Historic City News was informed that 85-year-old Reubin O’Donovan Askew, 37th Governor of Florida and a pivotal figure in Florida politics, died today; he was admitted to Tallahassee Memorial Healthcare on Saturday with aspiration pneumonia and had suffered a stroke.
Askew was a Democrat; known for implementing Florida’s corporate income tax, which was the cornerstone of his 1970 campaign for governor, and for the “Sunshine Amendment” that mandated financial disclosure by public officials. He appointed the first black Supreme Court justice, Joseph Hatchett, and advocated advancement of women in state agencies and political positions.
Askew was born in Muskogee, Oklahoma, and grew up in Pensacola. He was an assistant prosecutor for two years before his election to the Florida House in 1958. He was elected to the Senate in 1962 and beat Republican Governor Claude Kirk in 1970. He was easily re-elected in 1974.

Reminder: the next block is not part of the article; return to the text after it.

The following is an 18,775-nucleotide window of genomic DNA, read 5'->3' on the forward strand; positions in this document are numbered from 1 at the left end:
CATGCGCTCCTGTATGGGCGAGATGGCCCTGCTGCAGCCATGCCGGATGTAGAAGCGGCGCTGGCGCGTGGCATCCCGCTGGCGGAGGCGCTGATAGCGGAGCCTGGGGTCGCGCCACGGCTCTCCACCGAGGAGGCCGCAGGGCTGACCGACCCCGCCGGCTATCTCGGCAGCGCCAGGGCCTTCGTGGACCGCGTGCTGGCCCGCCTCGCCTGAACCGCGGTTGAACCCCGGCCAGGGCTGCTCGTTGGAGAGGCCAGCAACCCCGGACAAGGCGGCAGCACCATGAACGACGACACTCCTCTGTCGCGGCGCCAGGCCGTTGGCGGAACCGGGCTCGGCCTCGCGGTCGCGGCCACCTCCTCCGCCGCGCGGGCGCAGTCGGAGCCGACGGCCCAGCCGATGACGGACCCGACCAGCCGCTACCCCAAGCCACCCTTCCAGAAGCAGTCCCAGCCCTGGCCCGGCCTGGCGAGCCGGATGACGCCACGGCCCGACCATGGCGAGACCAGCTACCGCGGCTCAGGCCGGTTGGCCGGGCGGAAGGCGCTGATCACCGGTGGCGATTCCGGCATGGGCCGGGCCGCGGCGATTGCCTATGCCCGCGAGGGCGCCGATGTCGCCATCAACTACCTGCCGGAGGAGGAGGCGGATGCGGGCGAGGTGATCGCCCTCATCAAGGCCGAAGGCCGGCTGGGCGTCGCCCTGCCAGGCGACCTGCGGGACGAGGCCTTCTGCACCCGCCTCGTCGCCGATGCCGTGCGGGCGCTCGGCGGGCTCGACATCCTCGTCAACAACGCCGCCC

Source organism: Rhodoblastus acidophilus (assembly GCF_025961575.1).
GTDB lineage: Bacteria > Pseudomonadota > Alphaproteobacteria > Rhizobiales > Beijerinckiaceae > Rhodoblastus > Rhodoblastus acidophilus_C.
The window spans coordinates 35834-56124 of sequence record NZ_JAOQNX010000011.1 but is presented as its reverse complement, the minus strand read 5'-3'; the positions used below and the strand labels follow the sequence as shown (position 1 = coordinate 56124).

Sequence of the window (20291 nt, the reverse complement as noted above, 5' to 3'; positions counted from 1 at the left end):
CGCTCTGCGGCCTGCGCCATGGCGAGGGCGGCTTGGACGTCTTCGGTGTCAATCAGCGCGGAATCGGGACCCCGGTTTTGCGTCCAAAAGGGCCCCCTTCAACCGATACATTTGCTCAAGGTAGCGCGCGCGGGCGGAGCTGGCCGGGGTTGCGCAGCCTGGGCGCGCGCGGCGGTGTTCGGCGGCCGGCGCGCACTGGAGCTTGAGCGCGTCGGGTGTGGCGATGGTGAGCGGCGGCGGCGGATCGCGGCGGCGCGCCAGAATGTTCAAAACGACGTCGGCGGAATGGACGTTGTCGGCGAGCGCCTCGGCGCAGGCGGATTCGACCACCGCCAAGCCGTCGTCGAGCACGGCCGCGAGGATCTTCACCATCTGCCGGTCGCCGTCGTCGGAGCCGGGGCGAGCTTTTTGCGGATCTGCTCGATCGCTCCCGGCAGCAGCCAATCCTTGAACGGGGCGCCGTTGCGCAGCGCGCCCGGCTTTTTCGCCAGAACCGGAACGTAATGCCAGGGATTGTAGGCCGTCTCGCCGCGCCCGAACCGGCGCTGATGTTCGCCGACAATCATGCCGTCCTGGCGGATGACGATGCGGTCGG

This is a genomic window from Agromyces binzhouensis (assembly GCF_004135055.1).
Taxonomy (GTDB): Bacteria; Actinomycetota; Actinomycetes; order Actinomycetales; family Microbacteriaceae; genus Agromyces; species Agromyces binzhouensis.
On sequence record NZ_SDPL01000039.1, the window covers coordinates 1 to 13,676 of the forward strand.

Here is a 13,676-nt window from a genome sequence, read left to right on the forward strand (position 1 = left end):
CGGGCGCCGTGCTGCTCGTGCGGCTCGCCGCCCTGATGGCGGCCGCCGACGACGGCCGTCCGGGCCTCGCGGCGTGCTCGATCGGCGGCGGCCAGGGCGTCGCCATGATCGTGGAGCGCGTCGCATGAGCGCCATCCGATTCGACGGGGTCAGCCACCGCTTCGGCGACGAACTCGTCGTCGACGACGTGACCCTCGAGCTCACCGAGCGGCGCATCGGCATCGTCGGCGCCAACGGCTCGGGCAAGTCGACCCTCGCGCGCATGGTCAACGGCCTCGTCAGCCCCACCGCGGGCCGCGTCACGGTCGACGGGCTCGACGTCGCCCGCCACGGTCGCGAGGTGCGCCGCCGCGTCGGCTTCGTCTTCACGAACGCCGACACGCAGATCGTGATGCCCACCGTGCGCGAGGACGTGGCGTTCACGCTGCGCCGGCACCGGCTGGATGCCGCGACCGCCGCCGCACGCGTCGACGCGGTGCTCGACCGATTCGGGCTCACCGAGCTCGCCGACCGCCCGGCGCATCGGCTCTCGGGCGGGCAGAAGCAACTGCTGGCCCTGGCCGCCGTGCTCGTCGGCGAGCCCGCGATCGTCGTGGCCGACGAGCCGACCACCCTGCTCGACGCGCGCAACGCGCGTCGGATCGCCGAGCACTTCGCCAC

Askew earned his law degree at the University of Florida and was known as one of the “New South” governors who were elected in 1970 and turned the region’s political focus away from race and toward education, economic development and environmental concerns. After his political career, Askew continued teaching public policy and administration at Florida universities.
He is survived by his wife of 57 years, Donna Lou Askew, and by his son Kevin Askew and daughter Angela White and several grandchildren.
Photo credits: © 2014 Historic City News State Archives of Florida